Gentians have been used by humans since ancient times as herbal remedies, and taste very bitter. In Africa gentians are used against malaria, in South America against snake bites, in Europe and Asia as digestives, and in Southeast Asia one species is harvested for its rot-resistant timber. Gentians are also included in perfumes, weight-loss products, skin care products, and homeopathic remedies. In the Alps of Europe, one gentian species is the symbolic flower together with the Edelweiss, and it is found on many souvenirs and art work. Gentians are also considered special in the Japanese and Pacific culture.
This helped confirm that yes, this is indeed what fieldwode was and the final thing that confirmed it was an entry on the Free Dictionary website:
fel·wort (flwûrt, -wôrt)
An annual gentian (Gentianella amarella) having small, lilac to creamy white flowers with fringed corollas.
[Middle English *feldwort, from Old English feldwyrt : feld, field; see field + wyrt, wort; see wort1.]
It was the citing of the Middle English version of the word which adds the best support that this is the plant the poem refers to.
I am now pleased to present the reference where the Middle English version of the word vervain is used. I will be revisiting this poem again in the future and look forward to reading it in its entirety. I think a comprehensive Middle English dictionary may be a mandatory accessory to this purchase.
4020 With gret travaile and with gret pyne,
With great labor and with great pain,
4021 Sche was pourveid of every piece,
She was provided every piece,
4022 And torneth homward into Grece.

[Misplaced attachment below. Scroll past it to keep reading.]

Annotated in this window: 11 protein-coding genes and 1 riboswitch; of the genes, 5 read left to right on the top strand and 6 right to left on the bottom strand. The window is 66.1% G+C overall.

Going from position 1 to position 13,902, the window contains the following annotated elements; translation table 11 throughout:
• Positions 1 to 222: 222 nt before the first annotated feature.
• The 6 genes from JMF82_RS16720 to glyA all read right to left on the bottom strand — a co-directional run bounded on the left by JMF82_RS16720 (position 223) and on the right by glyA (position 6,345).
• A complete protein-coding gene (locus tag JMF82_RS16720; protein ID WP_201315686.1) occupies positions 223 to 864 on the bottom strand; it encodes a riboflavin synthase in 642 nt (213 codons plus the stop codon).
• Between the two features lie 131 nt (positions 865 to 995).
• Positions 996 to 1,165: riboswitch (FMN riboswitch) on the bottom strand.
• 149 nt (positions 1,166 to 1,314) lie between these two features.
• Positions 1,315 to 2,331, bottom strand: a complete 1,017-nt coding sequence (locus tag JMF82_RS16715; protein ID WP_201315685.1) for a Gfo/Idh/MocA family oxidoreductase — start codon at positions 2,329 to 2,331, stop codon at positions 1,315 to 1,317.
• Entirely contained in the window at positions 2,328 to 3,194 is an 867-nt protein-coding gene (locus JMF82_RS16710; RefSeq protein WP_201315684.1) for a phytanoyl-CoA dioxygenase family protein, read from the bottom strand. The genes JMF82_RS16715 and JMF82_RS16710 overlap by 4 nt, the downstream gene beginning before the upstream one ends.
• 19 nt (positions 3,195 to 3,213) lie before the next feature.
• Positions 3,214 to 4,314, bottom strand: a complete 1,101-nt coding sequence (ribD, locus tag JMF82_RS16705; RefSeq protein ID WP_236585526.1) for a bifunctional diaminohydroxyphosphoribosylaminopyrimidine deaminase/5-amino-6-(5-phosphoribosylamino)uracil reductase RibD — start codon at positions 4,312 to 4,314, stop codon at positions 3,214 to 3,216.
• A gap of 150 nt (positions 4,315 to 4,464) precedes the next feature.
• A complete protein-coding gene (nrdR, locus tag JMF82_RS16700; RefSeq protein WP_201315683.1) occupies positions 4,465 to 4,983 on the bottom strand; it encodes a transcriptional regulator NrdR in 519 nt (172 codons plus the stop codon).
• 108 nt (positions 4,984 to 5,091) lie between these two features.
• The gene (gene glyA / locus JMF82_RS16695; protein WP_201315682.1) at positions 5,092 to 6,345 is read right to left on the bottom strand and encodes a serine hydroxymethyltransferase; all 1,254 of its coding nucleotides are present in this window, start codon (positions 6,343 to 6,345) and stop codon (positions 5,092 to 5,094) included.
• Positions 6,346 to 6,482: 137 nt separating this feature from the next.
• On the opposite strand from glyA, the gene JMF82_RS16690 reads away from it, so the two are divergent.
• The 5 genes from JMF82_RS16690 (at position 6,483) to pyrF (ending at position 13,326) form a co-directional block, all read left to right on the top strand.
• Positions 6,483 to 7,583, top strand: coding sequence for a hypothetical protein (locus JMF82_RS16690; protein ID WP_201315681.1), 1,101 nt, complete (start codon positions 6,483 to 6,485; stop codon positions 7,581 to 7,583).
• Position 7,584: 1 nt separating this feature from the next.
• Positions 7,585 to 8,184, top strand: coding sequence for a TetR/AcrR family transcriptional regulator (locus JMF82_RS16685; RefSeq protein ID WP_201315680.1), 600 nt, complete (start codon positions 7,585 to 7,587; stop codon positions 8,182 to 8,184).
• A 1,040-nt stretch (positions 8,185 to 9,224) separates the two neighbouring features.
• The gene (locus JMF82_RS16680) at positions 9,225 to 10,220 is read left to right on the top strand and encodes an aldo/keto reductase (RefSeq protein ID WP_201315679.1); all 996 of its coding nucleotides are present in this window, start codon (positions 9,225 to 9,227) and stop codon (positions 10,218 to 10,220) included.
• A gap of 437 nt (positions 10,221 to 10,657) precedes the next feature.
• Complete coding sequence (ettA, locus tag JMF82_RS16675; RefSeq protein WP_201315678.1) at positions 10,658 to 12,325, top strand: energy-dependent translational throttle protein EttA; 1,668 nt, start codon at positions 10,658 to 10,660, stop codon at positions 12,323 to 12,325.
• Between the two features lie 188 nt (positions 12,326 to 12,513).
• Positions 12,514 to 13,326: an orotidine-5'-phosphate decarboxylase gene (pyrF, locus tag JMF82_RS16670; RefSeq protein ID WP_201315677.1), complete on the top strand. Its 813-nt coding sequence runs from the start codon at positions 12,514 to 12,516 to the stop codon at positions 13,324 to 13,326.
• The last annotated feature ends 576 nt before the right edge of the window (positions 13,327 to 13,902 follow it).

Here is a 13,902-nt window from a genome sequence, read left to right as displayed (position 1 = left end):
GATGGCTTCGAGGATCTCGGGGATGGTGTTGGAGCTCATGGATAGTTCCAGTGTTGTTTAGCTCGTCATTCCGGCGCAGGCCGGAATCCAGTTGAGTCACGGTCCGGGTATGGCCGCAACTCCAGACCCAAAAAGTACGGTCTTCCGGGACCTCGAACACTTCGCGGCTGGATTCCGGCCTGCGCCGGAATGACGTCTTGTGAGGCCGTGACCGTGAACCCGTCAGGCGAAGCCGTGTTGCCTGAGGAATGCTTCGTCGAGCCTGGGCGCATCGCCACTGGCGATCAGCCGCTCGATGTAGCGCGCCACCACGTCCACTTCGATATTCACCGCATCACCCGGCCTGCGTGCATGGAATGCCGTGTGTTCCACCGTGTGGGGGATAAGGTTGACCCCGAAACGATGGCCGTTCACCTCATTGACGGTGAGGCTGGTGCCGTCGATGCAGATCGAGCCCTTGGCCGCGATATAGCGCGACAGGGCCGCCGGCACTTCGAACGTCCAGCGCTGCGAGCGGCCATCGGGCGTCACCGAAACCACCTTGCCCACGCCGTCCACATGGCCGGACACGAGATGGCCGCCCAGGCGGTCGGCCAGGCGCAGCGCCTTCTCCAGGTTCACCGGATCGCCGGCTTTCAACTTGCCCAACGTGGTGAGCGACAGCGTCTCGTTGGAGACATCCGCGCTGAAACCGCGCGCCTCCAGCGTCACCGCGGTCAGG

And turned homeward to Greece.
4023 Before the gates of Eson
Before the gates of Eson
4024 Hir char sche let awai to gon,
Her chariot she let away to gone,
4025 And tok out ferst that was therinne;
And took out first that was therein;
4026 For tho sche thoghte to beginner
For though she thought to begin
4027 Such thing as semeth impossible,
Such a thing as seemed impossible
4028 And made hirselven invisible,
And made herself invisible
4029 As sche that was with Air enclosed
As she that was with the Air enclosed
4030 And mihte of noman be disclosed
And might of no man be disclosed
4031 Sche tok up turves of the lond
She took up turfs of the land
4032 Withoute helpe of mannes hond,
Without help of man’s hand,
4033 Al heled with the grene gras,
And covered with the green grass
4034 Of which an Alter mad ther was
Of which an Alter made there was
4035 Unto Echates the goddesse
Unto Echates the goddess
4036 Of art magique and the maistresse,
Of art magic and the mistress,
4037 And eft an other to Juvente,
And again another to Juvente – (the goddess of youth)
4038 As sche which dede hir hole entente.
As she which did her whole intent.
4039 Tho tok sche fieldwode and verveyne,
Though took she fieldwode and verveyne
4040 Of herbes ben noght betre tueine,
Of herbs there had been none, better two
4041 Of which anon withoute let
Of which one without hindrance
4042 These alters ben aboute set:
These alters been about set:
4043 Tuo sondri puttes faste by
Two different pits fast by
4044 Sche made, and with that hastely
She made and with that hastily
4045 A wether which was blak sche slouh,
A (male) sheep which was black she slew,
4046 And out therof the blod sche drouh
And out of it the blood she drew
4047 And dede into the pettes tuo;
And did into the pits two;
4048 Warm melk sche putte also therto
Warm milk she put also thereto
4049 With hony meynd: and in such wise
With honey mixed: and in such wise
4050 Sche gan to make hir sacrifice,
She began to make her sacrifice
4051 And cride and preide forth withal
And cried and prayed forth withall
4052 To Pluto the god infernal,
To Pluto the god infernal,
4053 And to the queene Proserpine.
And to the queen Proserpine (Persephone)
- To Kill a Chicken